This is a common issue with TV shows, both older and newer shows. For some reason, the soundtrack of the shows is always a lot louder than the dialogues. Why is this?
It seems to be a common problem. Just do a quick Google search and you’ll see tons of results. Penguinsage gives this response on Amazon’s Askville:
So what happens when the execs don’t think they’re getting the reaction they want at the right points in the plot? They don’t fix the plot…they turrrrrnnnn up the volume. Should have the same effect, right? Seriously, they just turn it up and figure that the louder it is, the more of an impression it’ll make on you – the viewer. And besides, maybe the less of the dialogue we can actually hear, the better!
It’s extremely frustrating, especially consider that I’m partially deaf, to have to either have the TV extremely loud to hear the dialogue, or to have to keep adjusting the volume. It’s possible that my TV has an option to normalize volume levels somehow, but the TV came with the house and the previous owners didn’t leave the manual if they even saved it.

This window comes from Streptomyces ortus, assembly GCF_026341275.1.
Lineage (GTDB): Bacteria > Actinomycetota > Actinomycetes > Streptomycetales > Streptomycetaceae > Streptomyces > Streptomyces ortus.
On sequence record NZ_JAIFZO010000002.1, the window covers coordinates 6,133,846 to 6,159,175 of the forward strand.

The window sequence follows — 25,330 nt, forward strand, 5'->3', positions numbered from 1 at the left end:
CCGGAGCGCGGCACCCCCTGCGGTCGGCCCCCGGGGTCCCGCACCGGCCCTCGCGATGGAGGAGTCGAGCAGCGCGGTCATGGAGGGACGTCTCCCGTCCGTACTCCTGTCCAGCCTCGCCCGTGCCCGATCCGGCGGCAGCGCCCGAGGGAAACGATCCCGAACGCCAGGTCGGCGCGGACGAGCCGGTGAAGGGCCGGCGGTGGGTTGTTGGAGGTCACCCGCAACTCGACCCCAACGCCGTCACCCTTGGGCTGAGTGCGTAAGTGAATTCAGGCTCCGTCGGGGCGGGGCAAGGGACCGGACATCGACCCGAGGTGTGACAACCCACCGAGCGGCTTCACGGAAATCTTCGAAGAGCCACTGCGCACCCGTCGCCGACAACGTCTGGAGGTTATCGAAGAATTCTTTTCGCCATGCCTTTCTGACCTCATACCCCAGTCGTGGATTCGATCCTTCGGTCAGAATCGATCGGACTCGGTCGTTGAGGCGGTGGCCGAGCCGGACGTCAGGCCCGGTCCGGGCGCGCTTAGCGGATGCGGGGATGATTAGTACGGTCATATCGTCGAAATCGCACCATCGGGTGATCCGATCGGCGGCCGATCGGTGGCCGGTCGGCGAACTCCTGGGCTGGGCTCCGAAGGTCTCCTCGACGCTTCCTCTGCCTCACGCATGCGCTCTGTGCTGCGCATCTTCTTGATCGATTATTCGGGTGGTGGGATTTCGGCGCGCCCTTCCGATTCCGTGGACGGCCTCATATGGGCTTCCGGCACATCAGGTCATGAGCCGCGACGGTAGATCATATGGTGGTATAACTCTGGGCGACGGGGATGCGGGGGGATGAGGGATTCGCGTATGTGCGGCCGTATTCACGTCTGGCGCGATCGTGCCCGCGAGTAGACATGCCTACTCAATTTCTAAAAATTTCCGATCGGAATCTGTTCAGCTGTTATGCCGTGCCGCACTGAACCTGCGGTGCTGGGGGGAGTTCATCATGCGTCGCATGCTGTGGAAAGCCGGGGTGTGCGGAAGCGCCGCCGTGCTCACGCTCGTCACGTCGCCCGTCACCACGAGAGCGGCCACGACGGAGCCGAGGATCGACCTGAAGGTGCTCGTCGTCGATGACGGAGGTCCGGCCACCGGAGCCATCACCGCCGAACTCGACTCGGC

For the most part, I avoid this problem by not watching much TV, and what I do watch is usually on my computer through netflix or other such means. However, the problem also exists with DVDs. As 67alecto says on the above mentioned Askville page, I usually resort to subtitles and closed captioning to make sure that I don’t miss any dialogue. It tends to bug people, though, to have the words on the screen. I’m not sure why, because it rarely if ever blocks the action, but there’s usually a fair amount of bitching whenever I turn the words on.
So, why is this such a problem? I’m a bit scattered and short on time today, but this is what I’m thinking about.